Average household incomes have again reached the level they were at before the recession, according to research published today by the Institute for Fiscal Studies (IFS).
Despite this, changes in living standards have been different for different age groups. Working age people are still receiving incomes below the 2007-8 level, with the median income for 22-30-year-olds projected to be 7.6 percent less than it was before the financial crisis after allowing for inflation, and an estimated 2.9 percent lower for people aged between 31 and 59.
The median income for people over 60 is projected to have risen by 1.8 percent since 2007-8.
Andrew Hood, a research economist at IFS and author of the report said:
“After large falls, and a historically slow recovery, average household income is now back to around its pre-crisis level. However, the young have done much worse than the old, those on higher incomes somewhat worse than those on lower incomes, and those with children better than those without.”
Real household incomes continued to grow slowly during the recession of 2008 and 2009, in part due to temporary fiscal stimulus measures. Median income then fell by 4.0% from peak in 2009–10 to trough in 2011–12.
The report claims that it is almost certain that incomes would have fallen significantly no matter the government and that it would be misleading to attribute all the blame for lower standards of living before May 2010 to the Labour party and all those since to the coalition.
Robert Joyce, a Senior Research Economist at IFS and another author of the report, said:
“The key reason living standards have recovered so slowly has been weak earnings growth. In the long run, policies that boost productivity, and so increase real earnings, are likely to have a bigger impact on living standards than changes in tax and benefit rates.”
Further findings from the report include:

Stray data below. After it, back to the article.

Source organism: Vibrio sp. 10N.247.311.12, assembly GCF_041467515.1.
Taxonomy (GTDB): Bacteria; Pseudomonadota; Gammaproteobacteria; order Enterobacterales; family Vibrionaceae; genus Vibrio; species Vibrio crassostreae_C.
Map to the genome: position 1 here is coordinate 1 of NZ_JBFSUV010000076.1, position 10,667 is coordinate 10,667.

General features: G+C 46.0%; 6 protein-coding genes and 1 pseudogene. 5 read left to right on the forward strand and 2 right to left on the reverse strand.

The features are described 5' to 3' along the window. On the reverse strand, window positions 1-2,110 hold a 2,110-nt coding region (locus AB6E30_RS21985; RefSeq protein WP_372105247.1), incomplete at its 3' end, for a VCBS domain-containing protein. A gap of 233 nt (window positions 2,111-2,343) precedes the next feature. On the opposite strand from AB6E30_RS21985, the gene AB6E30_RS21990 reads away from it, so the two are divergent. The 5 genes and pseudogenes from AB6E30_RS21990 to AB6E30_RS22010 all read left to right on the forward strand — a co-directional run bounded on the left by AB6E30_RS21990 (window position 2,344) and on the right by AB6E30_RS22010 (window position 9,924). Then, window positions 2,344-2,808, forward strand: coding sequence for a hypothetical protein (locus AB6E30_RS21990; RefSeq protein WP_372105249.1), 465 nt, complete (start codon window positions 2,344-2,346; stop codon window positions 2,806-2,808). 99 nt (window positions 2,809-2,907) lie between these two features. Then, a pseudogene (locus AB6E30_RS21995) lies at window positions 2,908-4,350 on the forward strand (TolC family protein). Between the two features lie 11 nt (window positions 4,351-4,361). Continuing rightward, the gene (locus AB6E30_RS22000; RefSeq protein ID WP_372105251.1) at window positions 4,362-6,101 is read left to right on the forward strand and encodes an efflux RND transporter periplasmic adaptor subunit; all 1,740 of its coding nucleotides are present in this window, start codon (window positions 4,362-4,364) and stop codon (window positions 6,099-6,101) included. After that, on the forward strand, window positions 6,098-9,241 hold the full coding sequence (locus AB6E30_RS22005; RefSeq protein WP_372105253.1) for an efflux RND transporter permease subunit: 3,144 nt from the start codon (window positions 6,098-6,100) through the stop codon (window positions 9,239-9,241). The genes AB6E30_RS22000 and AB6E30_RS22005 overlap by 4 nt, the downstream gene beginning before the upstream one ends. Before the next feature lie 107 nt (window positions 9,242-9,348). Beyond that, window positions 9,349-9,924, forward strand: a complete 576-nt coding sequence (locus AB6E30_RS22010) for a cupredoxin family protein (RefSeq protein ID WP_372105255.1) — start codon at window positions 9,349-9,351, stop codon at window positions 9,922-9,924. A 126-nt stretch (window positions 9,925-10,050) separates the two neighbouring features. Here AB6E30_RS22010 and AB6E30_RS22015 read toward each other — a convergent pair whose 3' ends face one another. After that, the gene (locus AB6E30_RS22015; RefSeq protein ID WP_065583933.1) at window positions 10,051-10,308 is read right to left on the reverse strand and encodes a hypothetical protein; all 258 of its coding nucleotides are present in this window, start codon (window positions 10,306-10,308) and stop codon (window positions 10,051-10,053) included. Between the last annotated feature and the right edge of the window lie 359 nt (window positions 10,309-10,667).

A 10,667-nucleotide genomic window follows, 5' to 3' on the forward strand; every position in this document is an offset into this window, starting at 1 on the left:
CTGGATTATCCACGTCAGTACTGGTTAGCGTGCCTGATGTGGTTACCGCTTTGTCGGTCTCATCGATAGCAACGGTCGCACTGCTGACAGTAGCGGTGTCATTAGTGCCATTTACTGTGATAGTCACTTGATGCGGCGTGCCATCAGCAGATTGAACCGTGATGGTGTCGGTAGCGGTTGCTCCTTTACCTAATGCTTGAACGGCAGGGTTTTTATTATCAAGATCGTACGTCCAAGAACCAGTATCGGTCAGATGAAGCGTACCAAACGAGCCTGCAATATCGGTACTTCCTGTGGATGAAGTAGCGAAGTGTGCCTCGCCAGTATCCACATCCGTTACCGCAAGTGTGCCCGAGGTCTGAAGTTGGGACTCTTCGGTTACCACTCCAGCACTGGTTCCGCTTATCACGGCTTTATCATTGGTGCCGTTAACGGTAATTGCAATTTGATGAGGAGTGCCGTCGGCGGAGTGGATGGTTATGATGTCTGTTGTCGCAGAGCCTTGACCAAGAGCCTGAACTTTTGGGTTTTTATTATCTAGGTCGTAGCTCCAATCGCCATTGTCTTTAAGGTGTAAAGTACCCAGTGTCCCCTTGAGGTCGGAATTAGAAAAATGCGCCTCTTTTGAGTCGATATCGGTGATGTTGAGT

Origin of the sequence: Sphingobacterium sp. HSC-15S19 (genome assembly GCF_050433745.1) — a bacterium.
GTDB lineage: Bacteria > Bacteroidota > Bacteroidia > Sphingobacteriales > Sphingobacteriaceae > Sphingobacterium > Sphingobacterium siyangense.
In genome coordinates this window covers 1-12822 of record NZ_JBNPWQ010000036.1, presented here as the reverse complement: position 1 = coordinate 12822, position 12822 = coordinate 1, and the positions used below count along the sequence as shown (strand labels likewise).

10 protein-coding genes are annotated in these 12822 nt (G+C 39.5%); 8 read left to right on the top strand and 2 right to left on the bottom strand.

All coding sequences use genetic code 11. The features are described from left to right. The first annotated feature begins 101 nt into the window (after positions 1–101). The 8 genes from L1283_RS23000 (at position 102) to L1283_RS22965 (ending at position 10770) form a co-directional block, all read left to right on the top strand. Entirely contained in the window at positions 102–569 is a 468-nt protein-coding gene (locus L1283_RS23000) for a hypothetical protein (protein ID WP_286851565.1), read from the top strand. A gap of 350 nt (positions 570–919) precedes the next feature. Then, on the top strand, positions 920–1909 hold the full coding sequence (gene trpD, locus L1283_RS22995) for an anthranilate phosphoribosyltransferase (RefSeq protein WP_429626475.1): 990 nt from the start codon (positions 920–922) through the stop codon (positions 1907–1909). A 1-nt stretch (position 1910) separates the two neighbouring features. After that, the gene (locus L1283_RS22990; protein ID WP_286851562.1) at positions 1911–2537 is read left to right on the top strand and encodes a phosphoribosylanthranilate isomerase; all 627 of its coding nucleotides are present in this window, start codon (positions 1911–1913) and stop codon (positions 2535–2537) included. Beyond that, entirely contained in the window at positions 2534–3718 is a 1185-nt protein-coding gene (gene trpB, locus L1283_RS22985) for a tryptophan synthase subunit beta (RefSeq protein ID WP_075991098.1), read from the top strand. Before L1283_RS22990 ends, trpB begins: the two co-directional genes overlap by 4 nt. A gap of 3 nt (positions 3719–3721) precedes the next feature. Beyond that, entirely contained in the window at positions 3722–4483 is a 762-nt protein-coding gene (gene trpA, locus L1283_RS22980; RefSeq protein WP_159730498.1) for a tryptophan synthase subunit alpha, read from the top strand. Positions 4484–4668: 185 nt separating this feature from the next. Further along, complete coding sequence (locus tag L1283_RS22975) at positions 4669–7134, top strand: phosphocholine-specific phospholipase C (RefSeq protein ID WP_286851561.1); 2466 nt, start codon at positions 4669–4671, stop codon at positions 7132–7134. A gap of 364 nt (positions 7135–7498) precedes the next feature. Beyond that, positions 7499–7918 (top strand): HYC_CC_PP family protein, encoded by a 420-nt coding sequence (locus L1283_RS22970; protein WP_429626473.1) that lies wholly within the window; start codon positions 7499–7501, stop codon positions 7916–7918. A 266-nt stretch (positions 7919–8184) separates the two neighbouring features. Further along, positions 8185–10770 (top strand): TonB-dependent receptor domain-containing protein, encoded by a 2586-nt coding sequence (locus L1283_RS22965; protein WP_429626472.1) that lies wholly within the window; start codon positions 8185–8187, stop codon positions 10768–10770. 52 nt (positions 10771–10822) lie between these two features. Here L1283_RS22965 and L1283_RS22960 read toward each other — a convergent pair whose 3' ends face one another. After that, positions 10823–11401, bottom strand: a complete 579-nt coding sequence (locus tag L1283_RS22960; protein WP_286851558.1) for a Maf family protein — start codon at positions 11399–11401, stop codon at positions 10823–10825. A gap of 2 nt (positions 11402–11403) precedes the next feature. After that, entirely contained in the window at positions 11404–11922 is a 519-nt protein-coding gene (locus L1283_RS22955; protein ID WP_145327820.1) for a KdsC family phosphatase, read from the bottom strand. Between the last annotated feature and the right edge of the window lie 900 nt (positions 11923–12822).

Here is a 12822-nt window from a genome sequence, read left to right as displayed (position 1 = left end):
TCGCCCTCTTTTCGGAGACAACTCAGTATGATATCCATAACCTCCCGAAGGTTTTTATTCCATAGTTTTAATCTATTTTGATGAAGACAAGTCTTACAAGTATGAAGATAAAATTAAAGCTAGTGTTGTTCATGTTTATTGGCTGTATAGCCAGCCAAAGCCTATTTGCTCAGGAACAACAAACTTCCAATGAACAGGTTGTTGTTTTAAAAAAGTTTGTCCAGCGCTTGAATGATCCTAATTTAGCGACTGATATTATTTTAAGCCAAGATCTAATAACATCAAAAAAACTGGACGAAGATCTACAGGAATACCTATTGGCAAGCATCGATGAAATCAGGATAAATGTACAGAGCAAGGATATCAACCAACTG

- Signs that rates of household income are improving: Falling inflation and an improved labour market have led to the IFS projecting that real median household income grew by 1.1 percent in the last 12 months, returning it to around its pre-crisis level.
- However, this recovery in living standards has been slow: The recovery that began in 2011–12 has been much slower than after the three previous recessions, with median income growing by less than 2 percent between 2011–12 and 2014–15.
- Household consumption is still below pre-recession levels: Consumption of food and fuels per person was 3.8 percent lower in the third quarter of 2014 than the beginning of 2008.
- Falls in income have been larger for higher-income households: Real earnings reportedly fell significantly following the recession, while security benefits tended to stay at the same level. Since 2012–13, middle-income households have done better than low- and high-income households, in line with the distributional impact of recent tax and benefit changes.
- Low income households have faced higher inflation: The rise in food and energy prices had a larger effect on lower income households, and they benefitted less from falling mortgage interest rates. When this is taken into account, changes in real incomes between 2007–08 and 2014–15 look similar across most of the distribution.